Wedding traditions that are unusual from around the world - worldtravelling

Wedding traditions that are unusual from around the world

Getting married is the day a lot of people dream of. There are many traditions that will be followed on the big day, both culturally and familially. Around the world though, there are very specific traditions that need to be followed from the color of the wedding dress to specific practices that need to be done during the ceremony. Keep scrolling to see some of the most interesting traditions from around the globe. You may just want to incorporate a few of these into your big day.

Armenia


In Armenia, there is a very specific tradition that is used to keep away any spirits who might wish the happy couple some ill will. First, the bride and groom must have a giant slab of lavash bread placed across their shoulders.

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Before this though, they will be given a plate that must be tossed onto the grown and broken to invoke good luck. To make sure this luck stays with them, the bread will be worn by them, and they will feed each other some honey which is meant to be spoonfuls of happiness.

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The Democratic Republic Of Congo


Congo is the kind of country that often finds its way onto the news, but it’s wedding traditions are also something to be studied. When it comes to the wedding day, the bride and groom might want to grin at each other and display some affection, but this is a huge no-no.

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Congolese weddings are very serious affairs. The bride and groom are expected to display no emotion, except for a serious expression on both of their faces. Any glimpses of a smile on their faces will mean that they don’t view the wedding as a serious occasion, and that would imply they don’t see the marriage that way.

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France


We all imagine French weddings to be lavish affairs, full of champagne, delectable cheeses, and lots of desserts. While these are all present, there is a rather strange tradition when it comes to consuming these goodies. You might think that the bride and groom get to eat them at the wedding table with all of their friends and family watching.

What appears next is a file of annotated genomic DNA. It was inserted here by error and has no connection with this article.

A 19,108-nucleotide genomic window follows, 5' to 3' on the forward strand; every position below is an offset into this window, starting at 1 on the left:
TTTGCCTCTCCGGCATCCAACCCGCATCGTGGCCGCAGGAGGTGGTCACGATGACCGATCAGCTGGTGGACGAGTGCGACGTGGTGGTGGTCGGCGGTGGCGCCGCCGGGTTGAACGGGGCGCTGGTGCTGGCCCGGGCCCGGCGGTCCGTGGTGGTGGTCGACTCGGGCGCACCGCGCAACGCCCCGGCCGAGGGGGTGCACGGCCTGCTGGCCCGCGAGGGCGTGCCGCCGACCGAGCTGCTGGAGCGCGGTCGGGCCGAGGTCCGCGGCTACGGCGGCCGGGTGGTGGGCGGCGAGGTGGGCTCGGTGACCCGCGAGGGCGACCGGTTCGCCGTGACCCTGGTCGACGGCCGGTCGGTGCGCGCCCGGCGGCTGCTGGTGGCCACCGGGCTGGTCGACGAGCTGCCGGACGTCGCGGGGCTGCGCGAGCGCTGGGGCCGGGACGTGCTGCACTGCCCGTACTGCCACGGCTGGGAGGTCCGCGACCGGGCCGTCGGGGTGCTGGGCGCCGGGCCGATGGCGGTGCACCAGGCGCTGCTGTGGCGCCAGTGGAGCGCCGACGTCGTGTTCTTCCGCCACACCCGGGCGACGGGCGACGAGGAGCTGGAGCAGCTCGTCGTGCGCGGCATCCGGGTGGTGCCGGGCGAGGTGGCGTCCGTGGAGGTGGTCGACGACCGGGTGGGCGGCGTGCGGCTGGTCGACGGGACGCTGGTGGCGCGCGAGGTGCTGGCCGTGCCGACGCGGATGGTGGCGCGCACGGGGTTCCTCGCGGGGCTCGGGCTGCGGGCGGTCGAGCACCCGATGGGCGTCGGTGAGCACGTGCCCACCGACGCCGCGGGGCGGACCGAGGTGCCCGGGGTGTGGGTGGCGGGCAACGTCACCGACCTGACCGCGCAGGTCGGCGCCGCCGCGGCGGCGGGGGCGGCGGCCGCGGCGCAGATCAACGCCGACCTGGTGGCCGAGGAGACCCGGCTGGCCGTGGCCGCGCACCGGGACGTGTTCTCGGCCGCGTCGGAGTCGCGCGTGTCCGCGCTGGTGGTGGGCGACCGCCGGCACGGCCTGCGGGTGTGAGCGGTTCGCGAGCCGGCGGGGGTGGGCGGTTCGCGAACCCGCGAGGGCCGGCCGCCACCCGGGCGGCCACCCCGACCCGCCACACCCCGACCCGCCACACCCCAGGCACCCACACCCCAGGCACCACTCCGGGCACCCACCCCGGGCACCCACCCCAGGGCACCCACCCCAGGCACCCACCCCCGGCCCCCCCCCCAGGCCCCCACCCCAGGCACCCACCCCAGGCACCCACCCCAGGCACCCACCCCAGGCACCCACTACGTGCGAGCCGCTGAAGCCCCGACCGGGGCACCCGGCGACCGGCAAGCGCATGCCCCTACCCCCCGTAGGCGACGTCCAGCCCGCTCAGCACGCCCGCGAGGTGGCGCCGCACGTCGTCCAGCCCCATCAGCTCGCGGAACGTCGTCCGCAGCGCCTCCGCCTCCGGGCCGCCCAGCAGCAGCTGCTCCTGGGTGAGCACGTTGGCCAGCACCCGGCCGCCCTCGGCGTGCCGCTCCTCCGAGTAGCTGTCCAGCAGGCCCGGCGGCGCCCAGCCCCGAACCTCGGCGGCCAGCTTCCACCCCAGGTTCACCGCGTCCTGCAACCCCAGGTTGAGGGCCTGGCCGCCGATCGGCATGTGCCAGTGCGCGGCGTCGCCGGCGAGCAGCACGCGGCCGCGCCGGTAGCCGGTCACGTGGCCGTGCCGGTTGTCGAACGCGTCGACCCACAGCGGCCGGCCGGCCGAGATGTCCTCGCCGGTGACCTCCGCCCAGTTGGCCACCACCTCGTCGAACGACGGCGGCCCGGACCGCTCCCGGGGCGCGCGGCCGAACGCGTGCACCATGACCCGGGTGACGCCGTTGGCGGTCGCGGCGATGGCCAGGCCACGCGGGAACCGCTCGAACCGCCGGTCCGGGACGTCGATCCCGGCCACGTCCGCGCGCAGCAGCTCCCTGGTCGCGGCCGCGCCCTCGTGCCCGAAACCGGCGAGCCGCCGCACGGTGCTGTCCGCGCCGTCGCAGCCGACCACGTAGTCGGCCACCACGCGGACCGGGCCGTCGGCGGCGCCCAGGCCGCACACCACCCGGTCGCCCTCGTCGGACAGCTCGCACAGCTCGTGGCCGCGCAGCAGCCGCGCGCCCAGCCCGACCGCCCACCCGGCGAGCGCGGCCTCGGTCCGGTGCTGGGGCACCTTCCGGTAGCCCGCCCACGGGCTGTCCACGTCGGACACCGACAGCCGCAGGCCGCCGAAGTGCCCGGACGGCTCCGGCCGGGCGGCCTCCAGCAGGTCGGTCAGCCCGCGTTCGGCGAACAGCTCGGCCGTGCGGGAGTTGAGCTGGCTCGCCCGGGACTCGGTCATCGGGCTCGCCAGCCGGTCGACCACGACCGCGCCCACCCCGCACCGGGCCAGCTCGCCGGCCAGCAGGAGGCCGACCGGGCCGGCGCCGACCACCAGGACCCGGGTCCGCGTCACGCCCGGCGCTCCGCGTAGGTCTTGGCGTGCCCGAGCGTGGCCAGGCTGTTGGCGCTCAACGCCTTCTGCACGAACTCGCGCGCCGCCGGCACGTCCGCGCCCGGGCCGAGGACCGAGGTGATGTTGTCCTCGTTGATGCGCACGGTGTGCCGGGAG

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This is not the case though, instead they are expected to eat them out of a toilet bowl. This is to provide them with some much-needed endurance for the wedding night festivities. That is if they don’t get very sick afterward.

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China


This Chinese wedding tradition actually sounds like it has some ancient Roman roots. Making sure that the love felt between a bride and groom can outlast anything is very important. The tradition the Chinese have developed to ensure this involves the firing off of multiple arrows, minus their arrowheads.

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China

These arrows are directed at the bride, and designed to bounce off of her wedding attire. Once multiple arrows have been fired, they are ready to be picked up by the groom. Once he has them all, he can break them and their love will be everlasting according to tradition.

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Fiji


In Fiji, things are not exactly simple when it comes to asking someone to marry you. Before you get down on one knee and ask your beloved to spend the rest of their life with you, you need to talk to their father. This is not a simple gesture though, a certain gift must be presented to show that you are serious about your choice of bride.

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The potential groom is expected to procure a giant tooth from whatever whales they can find. Then, this tooth must be given to the father as a token of seriousness, and hopefully, the father will then give his permission for the groom to ask his chosen life partner.

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Germany


Getting married is the fun part, learning to live together and share your life with someone else is what comes after. In Germany, they want to make sure that the bride and groom can deal with whatever life throws their way.

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That’s why they have a special tradition of smashing dishes on the ground outside of the wedding venue. All of these dishes need to be cleaned up, and not by the venue staff, but the bride and groom. They have to learn to always work together.

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Scotland